Tunisia has continued to make progress on democracy, including a Constitution guaranteeing fundamental rights, but there is still a lot to do, says a UN expert.
“Tunisia still faces numerous challenges, including setting up key institutions required by the Constitution, such as the Constitutional Court, and aligning a number of overly-restrictive laws with the democratic and human rights standards proclaimed by the new Constitution,” says the UN Special Rapporteur on freedom of religion or belief, Ahmed Shaheed. The constitution “could be a model or source of inspiration for the entire region,” he said in a statement.
But the government, beholden to its fragile coalition in the parliament, does not have the independence or stability to push through badly needed economic, political, and social reforms such as tax reform or an overhaul of the Ben Ali-era police, Christian Science Monitor reports.
“We have all the polarization and infighting of a congress, but without the strong, functioning central government like the US or Europe,” says Mohsen Marzouk (right), who resigned from Nidaa Tounes to form his own party following government inaction. “The government is too weak to pass through any reforms or meaningful changes Tunisia needs,” he added. “We have gone from the dictatorship of one man to the dictatorship of political parties, and it has been a disaster.”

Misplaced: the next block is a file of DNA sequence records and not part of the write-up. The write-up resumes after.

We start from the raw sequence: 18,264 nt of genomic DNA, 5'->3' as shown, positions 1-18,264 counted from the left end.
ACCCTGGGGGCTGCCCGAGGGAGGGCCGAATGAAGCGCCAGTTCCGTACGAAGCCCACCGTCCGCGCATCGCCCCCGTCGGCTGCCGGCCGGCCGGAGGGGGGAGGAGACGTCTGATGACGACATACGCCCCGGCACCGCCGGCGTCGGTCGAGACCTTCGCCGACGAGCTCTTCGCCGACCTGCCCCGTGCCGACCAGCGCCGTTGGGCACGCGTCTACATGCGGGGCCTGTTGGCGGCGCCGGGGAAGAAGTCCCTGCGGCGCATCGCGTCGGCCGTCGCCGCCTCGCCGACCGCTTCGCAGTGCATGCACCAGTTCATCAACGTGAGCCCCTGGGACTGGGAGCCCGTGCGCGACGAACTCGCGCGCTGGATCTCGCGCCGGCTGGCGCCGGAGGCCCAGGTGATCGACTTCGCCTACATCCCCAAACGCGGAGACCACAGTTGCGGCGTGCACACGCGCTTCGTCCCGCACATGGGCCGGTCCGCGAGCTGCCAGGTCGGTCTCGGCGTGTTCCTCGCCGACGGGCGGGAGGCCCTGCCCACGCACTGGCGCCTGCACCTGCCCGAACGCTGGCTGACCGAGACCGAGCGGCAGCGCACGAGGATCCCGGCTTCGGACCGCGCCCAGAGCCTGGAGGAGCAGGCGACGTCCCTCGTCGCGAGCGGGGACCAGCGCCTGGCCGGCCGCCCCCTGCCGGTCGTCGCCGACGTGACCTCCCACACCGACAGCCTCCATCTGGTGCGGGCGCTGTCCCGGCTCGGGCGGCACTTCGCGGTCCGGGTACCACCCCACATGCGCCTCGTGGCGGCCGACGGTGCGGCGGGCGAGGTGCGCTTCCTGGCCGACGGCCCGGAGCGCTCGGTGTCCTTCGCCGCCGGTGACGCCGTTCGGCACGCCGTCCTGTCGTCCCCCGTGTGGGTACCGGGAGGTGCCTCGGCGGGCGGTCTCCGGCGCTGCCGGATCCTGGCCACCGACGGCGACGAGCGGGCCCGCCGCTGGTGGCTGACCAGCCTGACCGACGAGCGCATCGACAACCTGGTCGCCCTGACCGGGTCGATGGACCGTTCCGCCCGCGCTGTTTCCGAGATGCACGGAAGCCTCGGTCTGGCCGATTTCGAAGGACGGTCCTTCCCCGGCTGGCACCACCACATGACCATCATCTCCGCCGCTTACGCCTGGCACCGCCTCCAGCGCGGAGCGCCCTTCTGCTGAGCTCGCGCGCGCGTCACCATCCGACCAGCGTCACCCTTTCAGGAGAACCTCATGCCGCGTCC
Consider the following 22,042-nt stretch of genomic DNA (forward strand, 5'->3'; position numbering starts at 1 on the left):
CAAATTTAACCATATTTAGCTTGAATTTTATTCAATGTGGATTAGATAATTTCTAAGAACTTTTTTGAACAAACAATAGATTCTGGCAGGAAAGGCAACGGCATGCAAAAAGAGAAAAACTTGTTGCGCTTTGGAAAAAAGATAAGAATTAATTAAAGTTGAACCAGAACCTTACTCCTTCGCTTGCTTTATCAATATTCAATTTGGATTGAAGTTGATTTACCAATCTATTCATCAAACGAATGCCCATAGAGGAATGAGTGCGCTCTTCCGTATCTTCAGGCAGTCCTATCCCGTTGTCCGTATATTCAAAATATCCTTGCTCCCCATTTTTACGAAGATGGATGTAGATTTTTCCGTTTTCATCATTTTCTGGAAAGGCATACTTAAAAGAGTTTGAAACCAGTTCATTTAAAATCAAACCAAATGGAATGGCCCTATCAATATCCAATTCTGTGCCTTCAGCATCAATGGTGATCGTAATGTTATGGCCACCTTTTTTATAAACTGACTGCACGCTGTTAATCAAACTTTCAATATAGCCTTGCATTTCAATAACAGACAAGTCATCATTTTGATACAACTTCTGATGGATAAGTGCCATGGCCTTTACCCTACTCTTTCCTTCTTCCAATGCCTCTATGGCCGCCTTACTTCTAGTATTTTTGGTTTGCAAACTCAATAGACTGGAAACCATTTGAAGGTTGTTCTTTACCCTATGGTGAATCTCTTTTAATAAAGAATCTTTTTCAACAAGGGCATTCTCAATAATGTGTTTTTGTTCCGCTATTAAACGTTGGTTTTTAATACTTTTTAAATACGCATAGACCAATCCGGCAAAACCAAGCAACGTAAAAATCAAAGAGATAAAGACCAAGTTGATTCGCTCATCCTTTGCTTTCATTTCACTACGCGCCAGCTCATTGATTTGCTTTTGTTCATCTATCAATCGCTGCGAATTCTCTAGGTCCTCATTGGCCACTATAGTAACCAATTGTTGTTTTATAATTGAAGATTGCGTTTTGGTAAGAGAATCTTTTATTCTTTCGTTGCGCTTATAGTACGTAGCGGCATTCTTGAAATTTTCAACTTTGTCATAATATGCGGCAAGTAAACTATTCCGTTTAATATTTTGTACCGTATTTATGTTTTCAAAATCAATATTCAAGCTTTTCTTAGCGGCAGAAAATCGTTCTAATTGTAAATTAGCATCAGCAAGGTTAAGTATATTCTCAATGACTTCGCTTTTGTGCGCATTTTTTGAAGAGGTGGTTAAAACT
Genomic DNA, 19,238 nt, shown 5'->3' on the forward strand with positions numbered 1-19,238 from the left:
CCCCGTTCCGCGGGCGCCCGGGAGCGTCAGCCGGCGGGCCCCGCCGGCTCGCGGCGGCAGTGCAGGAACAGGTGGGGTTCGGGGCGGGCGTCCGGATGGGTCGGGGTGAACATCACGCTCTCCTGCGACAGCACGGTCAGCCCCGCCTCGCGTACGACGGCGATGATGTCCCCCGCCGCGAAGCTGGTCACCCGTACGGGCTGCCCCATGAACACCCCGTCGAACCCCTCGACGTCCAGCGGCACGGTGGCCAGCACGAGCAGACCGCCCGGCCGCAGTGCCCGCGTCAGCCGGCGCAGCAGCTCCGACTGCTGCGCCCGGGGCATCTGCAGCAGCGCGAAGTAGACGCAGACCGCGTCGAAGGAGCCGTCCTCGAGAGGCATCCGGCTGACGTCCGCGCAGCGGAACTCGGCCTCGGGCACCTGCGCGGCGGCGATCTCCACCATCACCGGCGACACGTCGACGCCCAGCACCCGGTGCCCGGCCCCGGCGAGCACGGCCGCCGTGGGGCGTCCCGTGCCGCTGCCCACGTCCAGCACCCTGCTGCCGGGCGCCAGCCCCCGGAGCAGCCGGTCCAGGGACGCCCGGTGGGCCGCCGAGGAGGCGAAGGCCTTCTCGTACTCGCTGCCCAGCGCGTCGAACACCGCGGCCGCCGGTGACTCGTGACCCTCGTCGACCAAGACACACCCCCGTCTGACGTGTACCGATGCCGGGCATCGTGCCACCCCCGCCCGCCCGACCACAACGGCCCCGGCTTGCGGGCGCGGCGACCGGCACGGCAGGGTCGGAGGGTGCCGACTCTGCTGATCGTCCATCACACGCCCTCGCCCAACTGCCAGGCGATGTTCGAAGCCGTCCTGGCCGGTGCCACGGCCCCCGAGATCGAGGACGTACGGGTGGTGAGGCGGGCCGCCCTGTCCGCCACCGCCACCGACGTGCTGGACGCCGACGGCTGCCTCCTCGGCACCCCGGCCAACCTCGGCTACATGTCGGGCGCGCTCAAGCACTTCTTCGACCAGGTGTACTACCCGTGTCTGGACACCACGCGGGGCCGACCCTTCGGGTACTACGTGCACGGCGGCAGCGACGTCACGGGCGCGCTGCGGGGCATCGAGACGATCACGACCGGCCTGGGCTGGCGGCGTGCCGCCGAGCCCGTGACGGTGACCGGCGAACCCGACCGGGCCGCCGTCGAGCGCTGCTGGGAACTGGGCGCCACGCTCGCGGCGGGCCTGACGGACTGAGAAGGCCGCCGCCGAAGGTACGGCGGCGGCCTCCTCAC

Forthcoming municipal elections will be so intensely competitive as to resemble “peaceful war,” said Rached Ghannouchi, leader of the Islamist Ennahda Movement. The local polls signal “the age of reformation, consolidation of freedoms, democracy and the authority of the people.”
Tunisia’s 2014 constitution sought to make the state’s commitment to decentralization an explicit and pivotal instrument for change…a catalyst for grassroots democracy and equitable development of the country’s diverse regions, analysts suggest:
They warn, however, that this depends largely on the powers these emerging players are entrusted with. Even by regional standards, the country’s budget allocation to municipalities is an anomaly. While Morocco devotes 11 percent of its budget to local bodies, the number drops to four in the case of Tunisia, a far cry from Denmark’s record 62 percent.
“Perhaps most important … is what the powers of new local elected officials will be; if they will even have access to funds to make decisions autonomous from central state institutions”, Fadil Aliriza, an independent journalist and researcher based in Tunis, told Al Jazeera.